John John - 1 month ago 5
C++ Question

What happens to a .h file that is not included in a target during compilation?

I have a "Common.h" file, which stores all the strings are reused across my project.

namespace Common{
static const std::string mystring = "IamAwesum";
}


So in any file that needs a particular string I include the file:

include "Common.h"


and then where I need the string I use:

Common::mystring


Now I noticed in Xcode, that none of the ".h" files are included in the target. But it seems my program works fine as expected. Can someone explain what happens to .h files? How does this work ? Is it because the file that "includes" "Common.h" has a copy of all the data ?

Answer

A header is not compiled (exceptions being pre-compiled headers, a common build optimization technique, and by mistake), but is instead, as OP suspected, copied into the files which use them.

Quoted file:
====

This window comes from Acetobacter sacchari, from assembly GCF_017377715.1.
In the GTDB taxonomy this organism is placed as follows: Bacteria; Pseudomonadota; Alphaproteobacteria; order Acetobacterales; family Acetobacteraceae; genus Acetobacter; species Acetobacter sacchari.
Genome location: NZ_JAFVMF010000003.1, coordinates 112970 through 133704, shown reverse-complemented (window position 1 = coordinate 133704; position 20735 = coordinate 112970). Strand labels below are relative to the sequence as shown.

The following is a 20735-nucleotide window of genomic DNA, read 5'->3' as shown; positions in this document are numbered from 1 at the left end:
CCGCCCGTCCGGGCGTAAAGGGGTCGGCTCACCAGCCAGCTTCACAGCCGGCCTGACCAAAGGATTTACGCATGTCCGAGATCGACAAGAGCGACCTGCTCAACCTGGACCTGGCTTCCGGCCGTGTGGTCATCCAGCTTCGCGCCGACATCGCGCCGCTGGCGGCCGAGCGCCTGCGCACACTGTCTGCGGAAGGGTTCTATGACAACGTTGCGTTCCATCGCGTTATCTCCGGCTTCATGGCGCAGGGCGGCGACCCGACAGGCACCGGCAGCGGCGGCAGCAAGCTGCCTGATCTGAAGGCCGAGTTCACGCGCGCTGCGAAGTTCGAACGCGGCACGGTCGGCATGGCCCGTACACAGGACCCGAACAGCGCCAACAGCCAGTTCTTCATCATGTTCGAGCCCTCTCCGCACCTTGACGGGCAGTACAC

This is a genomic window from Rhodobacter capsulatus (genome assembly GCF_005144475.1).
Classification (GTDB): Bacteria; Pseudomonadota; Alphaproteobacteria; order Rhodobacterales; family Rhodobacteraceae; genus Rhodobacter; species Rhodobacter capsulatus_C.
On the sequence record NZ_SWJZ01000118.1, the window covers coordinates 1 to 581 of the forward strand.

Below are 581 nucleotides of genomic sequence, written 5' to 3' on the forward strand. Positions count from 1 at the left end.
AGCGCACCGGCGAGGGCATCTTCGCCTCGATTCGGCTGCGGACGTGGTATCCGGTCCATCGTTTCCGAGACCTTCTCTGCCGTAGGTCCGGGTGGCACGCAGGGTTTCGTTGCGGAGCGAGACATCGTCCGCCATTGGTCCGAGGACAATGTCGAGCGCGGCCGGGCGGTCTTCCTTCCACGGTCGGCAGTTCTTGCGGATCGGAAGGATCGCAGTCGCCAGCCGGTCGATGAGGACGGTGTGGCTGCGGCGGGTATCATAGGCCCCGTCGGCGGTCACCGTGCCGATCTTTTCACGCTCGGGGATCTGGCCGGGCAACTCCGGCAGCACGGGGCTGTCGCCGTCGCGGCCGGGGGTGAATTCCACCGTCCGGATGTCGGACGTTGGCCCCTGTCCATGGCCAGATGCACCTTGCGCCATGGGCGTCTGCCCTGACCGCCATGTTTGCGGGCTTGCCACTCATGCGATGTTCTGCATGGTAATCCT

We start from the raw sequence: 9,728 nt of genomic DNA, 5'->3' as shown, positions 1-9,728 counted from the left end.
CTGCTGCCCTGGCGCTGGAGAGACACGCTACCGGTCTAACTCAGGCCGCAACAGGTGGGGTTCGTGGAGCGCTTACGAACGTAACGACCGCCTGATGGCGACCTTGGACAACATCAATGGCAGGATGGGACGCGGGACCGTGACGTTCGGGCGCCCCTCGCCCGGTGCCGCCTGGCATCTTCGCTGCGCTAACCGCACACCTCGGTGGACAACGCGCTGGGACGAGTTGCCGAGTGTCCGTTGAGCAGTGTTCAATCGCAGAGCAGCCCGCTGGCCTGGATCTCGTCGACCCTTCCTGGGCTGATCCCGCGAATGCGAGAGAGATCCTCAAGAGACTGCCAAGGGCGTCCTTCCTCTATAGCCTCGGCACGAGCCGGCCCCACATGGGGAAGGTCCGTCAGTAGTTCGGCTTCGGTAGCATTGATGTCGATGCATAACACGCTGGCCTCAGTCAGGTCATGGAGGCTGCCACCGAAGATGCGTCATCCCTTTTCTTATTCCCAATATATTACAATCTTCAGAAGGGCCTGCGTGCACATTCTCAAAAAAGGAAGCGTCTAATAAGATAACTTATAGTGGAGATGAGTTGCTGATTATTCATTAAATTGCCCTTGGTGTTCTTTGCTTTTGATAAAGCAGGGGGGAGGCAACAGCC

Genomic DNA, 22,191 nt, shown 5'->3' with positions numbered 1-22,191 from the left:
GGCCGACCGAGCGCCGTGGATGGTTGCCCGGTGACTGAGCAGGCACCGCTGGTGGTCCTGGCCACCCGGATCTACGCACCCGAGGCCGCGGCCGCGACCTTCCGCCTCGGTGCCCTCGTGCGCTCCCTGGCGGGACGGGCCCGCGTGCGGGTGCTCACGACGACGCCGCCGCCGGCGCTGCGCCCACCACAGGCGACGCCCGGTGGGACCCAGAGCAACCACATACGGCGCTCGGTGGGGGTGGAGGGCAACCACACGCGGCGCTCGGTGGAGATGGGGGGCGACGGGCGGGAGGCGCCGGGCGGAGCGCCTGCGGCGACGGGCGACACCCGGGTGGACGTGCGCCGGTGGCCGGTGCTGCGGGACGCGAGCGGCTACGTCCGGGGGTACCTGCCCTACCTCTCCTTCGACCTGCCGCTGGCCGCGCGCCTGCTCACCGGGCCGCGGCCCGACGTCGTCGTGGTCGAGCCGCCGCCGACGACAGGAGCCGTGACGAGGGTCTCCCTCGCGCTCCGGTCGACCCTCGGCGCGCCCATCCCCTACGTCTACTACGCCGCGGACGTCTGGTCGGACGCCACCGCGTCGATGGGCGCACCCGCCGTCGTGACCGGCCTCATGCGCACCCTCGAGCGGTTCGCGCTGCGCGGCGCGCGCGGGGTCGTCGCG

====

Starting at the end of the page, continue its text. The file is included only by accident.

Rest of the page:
From [cpp.include] in the C++ Standard

A preprocessing directive of the form

# include " q-char-sequence" new-line

causes the replacement of that directive by the entire contents of the source file identified by the specified sequence between the " delimiters.

The included file is pasted into the file being compiled where the #include directive is, replacing the #include.

So if a file is not included, it never gets substituted into a file being compiled and absolutely nothing happens to the file.

An included file doesn't need to be listed anywhere in a project, target makefile, or what-have-you. The inclusion of the file is strictly up to the cpp file doing the including, though often a list of places to look for included headers will be present to abstract away the toolchain and libraries from the source code.